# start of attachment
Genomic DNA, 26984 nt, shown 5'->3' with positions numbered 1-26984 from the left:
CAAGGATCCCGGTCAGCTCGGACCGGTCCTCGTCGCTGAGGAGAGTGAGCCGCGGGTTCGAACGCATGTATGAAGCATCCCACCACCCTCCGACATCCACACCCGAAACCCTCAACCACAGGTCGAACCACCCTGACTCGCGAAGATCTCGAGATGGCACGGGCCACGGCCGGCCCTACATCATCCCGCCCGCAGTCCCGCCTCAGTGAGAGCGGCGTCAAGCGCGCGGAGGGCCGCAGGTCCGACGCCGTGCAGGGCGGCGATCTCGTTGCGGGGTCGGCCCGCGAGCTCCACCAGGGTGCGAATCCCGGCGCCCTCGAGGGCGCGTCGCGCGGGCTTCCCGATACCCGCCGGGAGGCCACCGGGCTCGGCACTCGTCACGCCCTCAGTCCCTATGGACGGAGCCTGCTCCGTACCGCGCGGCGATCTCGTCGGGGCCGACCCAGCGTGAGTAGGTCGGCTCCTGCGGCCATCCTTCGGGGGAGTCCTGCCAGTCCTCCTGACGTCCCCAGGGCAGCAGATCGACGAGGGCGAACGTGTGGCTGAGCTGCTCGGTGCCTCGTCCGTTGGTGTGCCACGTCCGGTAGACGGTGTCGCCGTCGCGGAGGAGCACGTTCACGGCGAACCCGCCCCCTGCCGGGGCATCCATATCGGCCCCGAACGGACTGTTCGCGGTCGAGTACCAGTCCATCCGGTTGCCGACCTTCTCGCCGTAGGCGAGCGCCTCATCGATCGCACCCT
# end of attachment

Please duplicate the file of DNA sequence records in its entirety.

Genomic DNA, 26984 nt, shown 5'->3' with positions numbered 1-26984 from the left:
CAAGGATCCCGGTCAGCTCGGACCGGTCCTCGTCGCTGAGGAGAGTGAGCCGCGGGTTCGAACGCATGTATGAAGCATCCCACCACCCTCCGACATCCACACCCGAAACCCTCAACCACAGGTCGAACCACCCTGACTCGCGAAGATCTCGAGATGGCACGGGCCACGGCCGGCCCTACATCATCCCGCCCGCAGTCCCGCCTCAGTGAGAGCGGCGTCAAGCGCGCGGAGGGCCGCAGGTCCGACGCCGTGCAGGGCGGCGATCTCGTTGCGGGGTCGGCCCGCGAGCTCCACCAGGGTGCGAATCCCGGCGCCCTCGAGGGCGCGTCGCGCGGGCTTCCCGATACCCGCCGGGAGGCCACCGGGCTCGGCACTCGTCACGCCCTCAGTCCCTATGGACGGAGCCTGCTCCGTACCGCGCGGCGATCTCGTCGGGGCCGACCCAGCGTGAGTAGGTCGGCTCCTGCGGCCATCCTTCGGGGGAGTCCTGCCAGTCCTCCTGACGTCCCCAGGGCAGCAGATCGACGAGGGCGAACGTGTGGCTGAGCTGCTCGGTGCCTCGTCCGTTGGTGTGCCACGTCCGGTAGACGGTGTCGCCGTCGCGGAGGAGCACGTTCACGGCGAACCCGCCCCCTGCCGGGGCATCCATATCGGCCCCGAACGGACTGTTCGCGGTCGAGTACCAGTCCATCCGGTTGCCGACCTTCTCGCCGTAGGCGAGCGCCTCATCGATCGCACCCT